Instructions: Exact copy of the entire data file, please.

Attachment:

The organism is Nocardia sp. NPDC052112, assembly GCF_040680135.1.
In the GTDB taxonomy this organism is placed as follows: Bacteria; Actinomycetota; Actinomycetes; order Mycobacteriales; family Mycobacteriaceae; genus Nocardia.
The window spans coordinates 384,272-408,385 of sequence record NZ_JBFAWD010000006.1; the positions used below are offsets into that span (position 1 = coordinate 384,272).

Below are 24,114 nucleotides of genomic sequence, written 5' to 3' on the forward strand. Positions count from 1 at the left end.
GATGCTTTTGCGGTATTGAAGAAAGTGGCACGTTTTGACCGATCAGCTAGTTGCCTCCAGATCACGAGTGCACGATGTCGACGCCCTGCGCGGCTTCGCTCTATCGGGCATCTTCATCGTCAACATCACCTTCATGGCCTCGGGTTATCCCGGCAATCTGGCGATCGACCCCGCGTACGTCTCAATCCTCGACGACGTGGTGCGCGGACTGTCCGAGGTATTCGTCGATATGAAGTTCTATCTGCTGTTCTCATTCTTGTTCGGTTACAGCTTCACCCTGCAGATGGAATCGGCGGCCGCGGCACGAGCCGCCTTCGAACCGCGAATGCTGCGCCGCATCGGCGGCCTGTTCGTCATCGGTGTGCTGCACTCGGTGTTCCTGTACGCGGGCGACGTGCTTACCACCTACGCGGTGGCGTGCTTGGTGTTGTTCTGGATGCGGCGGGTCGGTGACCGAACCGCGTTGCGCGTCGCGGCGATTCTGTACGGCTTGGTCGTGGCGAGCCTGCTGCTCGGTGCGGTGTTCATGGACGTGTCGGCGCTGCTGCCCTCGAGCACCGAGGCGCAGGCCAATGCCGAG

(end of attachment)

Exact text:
The organism is Nocardia sp. NPDC052112, assembly GCF_040680135.1.
In the GTDB taxonomy this organism is placed as follows: Bacteria; Actinomycetota; Actinomycetes; order Mycobacteriales; family Mycobacteriaceae; genus Nocardia.
The window spans coordinates 384,272-408,385 of sequence record NZ_JBFAWD010000006.1; the positions used below are offsets into that span (position 1 = coordinate 384,272).

Below are 24,114 nucleotides of genomic sequence, written 5' to 3' on the forward strand. Positions count from 1 at the left end.
GATGCTTTTGCGGTATTGAAGAAAGTGGCACGTTTTGACCGATCAGCTAGTTGCCTCCAGATCACGAGTGCACGATGTCGACGCCCTGCGCGGCTTCGCTCTATCGGGCATCTTCATCGTCAACATCACCTTCATGGCCTCGGGTTATCCCGGCAATCTGGCGATCGACCCCGCGTACGTCTCAATCCTCGACGACGTGGTGCGCGGACTGTCCGAGGTATTCGTCGATATGAAGTTCTATCTGCTGTTCTCATTCTTGTTCGGTTACAGCTTCACCCTGCAGATGGAATCGGCGGCCGCGGCACGAGCCGCCTTCGAACCGCGAATGCTGCGCCGCATCGGCGGCCTGTTCGTCATCGGTGTGCTGCACTCGGTGTTCCTGTACGCGGGCGACGTGCTTACCACCTACGCGGTGGCGTGCTTGGTGTTGTTCTGGATGCGGCGGGTCGGTGACCGAACCGCGTTGCGCGTCGCGGCGATTCTGTACGGCTTGGTCGTGGCGAGCCTGCTGCTCGGTGCGGTGTTCATGGACGTGTCGGCGCTGCTGCCCTCGAGCACCGAGGCGCAGGCCAATGCCGAG